Michael Clarke - Trusted ally, Leader, Fighter and Champion batsman
Just three days ago, Michael Clarke assured us that he won’t be retiring any soon. Three days later, Clarke shockingly confirms he is.
What changed in those 72 hours?
2 hours of tactless and unintelligent batting mayhem. Yes, they were unquestionably tough conditions to bat on. They say such situations bring out the best in great players and Clarke is arguably one of the modern greats. But unfortunately, this time it didn’t. Much like his predecessor Ricky Ponting, Clarke too had to concede the end of his career due to poor form with the bat.
Ponting won 2 World Cups as captain but his career was shadowed by the fact that he lost the Ashes after 16 years of Australian dominance. He went on to lose two more and sadly, his illustrious career ended on a sour note. Unassured at the crease and a walking wicket, he was always under the scrutiny of the media. It agonised fans and cricket lovers who’d seen the best of him and wished a more romanticised ending to his career. But it was not to be. Alas, Clarke’s career may suffer a similar conclusion.
Carrying Australia on his failing back
Clarke was made captain after the conclusion of a disastrous 3-1 loss to England at home. Unlike previous captains, he didn’t have the luxury of well-established batsmen like Boon, the Waughs, Hayden or Langer, a wicketkeeper like Gilchrist and bowlers like Warne or McGrath. Yet, he took up the role commendably and for a while, it seemed like he was carrying Australia’s entire batting unit on his chronically degenerative back.
His batting returns in 2012 is the stuff of legends. He was the first Test batsman ever to make four double centuries in a single calendar year. This included a 329* against a listless Indian team at the SCG.
He made the odd century here and there in the series that followed in 2013. But the fickle mistress we know as form began to elude him. His perpetual problems with the back didn’t help either. Often, when he made those centuries, you knew he was nowhere near his best. Though you could hardly say they were reminiscent of his typically fluent and well-constructed tons, he made gritty and memorable ones.
After enduring Morne Morkel's hostile bowling spells in the third test at Cape Town, he made a courageous match-winning century. Morkel broke his shoulder but not his confidence. But he couldn't sustain it due to more injury woes and a poor series against Pakistan in the U.A.E.
This was followed by, perhaps, one of cricket’s darkest events. The death of his beloved teammate and “brussy”, Philip Hughes. He fought against his own grief and pain to console a family affected by a freak tragedy. He gave moral and emotional strength to a distressed team, a pensive country and a traumatised sporting world. His speech at Phillip Hughes' funeral won all our admiration and sympathy and personified his leadership abilities.
Despite his sorrow and impediments, he made a magnificent hundred in the first Test against India at a ground which has been more than kind to him, the Adelaide Oval. But this brief moment of personal triumph and Australian victory was again cut short due to a recurring hamstring problem. The media, the public and even Clarke himself, thought this was probably the end of his career.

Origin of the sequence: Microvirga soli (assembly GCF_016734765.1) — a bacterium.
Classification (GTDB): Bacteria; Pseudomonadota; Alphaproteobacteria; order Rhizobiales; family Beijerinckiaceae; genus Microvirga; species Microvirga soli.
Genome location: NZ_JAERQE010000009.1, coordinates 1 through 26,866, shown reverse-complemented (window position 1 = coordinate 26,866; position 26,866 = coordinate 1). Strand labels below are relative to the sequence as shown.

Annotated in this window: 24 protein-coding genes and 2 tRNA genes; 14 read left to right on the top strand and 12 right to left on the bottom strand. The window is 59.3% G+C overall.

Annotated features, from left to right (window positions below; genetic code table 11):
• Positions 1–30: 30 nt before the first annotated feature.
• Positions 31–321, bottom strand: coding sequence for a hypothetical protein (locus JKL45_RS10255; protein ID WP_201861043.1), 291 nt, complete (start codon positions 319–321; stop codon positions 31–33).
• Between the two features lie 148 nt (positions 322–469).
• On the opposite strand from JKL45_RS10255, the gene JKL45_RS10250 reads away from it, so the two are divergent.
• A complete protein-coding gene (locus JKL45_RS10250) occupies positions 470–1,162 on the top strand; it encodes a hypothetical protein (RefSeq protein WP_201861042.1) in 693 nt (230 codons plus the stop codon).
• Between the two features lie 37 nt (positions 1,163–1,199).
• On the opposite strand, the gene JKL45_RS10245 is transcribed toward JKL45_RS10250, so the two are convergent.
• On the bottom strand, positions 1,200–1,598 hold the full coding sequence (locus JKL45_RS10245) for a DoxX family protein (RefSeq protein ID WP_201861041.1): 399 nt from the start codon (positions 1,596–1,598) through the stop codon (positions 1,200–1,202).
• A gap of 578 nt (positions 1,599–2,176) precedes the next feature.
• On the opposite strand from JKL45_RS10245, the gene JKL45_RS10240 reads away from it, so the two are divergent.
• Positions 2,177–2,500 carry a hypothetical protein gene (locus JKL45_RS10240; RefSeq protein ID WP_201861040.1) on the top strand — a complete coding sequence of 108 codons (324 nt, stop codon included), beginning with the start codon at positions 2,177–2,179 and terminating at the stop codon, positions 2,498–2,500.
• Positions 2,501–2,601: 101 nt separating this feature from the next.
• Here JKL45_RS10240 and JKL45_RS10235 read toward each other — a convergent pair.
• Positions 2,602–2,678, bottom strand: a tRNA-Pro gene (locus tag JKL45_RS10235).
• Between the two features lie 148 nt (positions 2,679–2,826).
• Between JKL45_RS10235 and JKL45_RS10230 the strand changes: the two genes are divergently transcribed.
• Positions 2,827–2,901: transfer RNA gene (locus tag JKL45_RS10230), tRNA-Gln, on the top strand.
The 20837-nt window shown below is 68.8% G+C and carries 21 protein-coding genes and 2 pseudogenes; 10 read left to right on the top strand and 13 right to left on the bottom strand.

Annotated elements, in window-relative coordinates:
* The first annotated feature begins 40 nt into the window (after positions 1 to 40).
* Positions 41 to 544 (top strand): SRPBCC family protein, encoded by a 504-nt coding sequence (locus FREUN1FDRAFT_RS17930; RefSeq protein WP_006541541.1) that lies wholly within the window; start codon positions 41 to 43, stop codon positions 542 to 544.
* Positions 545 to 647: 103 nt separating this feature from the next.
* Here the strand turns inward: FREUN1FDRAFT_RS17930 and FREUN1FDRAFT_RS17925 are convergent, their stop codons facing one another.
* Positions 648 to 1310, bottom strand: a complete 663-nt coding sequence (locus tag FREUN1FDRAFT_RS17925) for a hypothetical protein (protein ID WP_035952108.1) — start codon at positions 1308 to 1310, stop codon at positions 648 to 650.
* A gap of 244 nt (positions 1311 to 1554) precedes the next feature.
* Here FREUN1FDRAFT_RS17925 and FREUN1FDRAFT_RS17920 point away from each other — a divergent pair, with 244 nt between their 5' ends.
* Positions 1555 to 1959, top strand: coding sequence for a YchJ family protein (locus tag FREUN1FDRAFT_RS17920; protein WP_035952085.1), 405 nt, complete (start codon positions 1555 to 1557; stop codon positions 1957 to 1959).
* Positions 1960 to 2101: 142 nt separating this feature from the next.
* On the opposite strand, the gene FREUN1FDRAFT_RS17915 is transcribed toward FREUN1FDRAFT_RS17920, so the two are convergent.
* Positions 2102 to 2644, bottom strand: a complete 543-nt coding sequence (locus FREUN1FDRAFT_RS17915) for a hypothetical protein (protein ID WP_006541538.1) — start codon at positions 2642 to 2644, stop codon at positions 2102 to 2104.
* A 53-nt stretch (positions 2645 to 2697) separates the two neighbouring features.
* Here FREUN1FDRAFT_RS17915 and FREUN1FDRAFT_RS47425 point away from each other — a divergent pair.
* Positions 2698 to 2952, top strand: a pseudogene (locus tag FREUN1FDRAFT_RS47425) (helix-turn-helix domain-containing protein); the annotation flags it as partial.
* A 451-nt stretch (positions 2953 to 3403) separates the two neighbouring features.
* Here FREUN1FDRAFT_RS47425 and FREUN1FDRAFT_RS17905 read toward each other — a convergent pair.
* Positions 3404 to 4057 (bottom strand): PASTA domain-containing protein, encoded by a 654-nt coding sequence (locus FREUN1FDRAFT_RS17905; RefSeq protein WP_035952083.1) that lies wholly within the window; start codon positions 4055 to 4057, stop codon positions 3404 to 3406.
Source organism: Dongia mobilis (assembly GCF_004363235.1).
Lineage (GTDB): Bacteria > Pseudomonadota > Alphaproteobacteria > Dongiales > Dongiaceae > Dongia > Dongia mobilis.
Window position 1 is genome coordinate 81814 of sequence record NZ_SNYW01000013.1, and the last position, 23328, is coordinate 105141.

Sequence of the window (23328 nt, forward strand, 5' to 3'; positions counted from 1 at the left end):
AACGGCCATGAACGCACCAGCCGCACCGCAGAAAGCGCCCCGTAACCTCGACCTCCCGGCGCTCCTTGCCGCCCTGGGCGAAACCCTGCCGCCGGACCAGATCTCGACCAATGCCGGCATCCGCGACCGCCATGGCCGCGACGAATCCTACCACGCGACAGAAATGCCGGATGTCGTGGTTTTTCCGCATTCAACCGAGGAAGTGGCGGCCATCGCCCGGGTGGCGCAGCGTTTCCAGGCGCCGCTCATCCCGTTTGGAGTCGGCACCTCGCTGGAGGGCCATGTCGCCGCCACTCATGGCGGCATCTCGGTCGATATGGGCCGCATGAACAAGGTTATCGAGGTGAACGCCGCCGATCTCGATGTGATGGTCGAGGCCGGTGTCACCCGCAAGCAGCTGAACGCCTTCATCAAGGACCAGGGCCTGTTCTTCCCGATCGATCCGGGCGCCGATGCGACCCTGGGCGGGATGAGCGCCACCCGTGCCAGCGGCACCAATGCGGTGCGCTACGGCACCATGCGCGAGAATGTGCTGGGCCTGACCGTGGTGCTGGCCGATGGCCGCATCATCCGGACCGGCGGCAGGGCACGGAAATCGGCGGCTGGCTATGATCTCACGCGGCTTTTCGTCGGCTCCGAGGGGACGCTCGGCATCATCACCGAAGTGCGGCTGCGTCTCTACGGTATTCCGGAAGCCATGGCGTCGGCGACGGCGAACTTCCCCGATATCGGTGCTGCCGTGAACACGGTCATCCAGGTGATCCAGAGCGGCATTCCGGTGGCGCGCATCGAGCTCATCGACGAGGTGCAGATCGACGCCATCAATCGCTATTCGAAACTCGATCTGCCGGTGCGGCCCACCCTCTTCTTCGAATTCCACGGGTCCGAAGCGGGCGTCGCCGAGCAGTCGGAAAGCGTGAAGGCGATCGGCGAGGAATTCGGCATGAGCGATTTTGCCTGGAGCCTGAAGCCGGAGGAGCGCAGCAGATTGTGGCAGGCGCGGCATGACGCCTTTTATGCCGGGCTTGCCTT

It wasn’t. He fought a race against time and helped Australia win back the World Cup.
Is Clarke an Australian legend?
Despite all his achievements, Clarke was never well-liked or admired among a majority of the Australian public. Some maligners accused and berated him for hiding himself at 5 rather than batting higher up the order while the others despised him for, rather, superficial reasons: the tattoos, the model wife and million-dollar sponsorship deals.
They didn’t think he embodied true Australian grit, like Border, Waugh or Ponting had done. Despite his natural talent with the bat and his aggressive and tactically shrewd captaincy, they never believed him to be the man who deserved the second most important job in Australia.
Yes, pure hogwash considering his batting and captaincy statistics are as good as any other. Of course, he hasn't had as many away victories as he would have liked, but the same story holds true with every other captain.
A victory at Trent Bridge and the Oval could have changed that. The Australian public would have forgotten their previous differences and instead, sung ballads about him. He would not only have been the man who whitewashed England in an Ashes and won them the World Cup, he would have regained the Ashes in England after a whole decade of dashed hopes. It would have been the culmination of Clarke's journey to redemption after having lost the Ashes in the fabled 2005 series under his predecessor. But it’s not to be.
One could argue that Clarke should have played solely as batsman by stepping down as captain to ease the added pressure. One could argue that he should have continued through the year and retired playing in a home Test. He would have attracted criticism either way.
In a sporting culture where criticism pervades the daily lives of sportsmen in times of success or failure and where self-appointed critics all over the social media deluge you with uninformed opinions, one must sit back and contemplate the part they’ve played in the conclusion of Clarke’s career.
He was one of modern cricket’s greatest batsmen and leaders, even if he may never be universally acknowledged as such.
Michael Clarke, the man, the ally, the leader, the fighter and the champion batsman. Respect!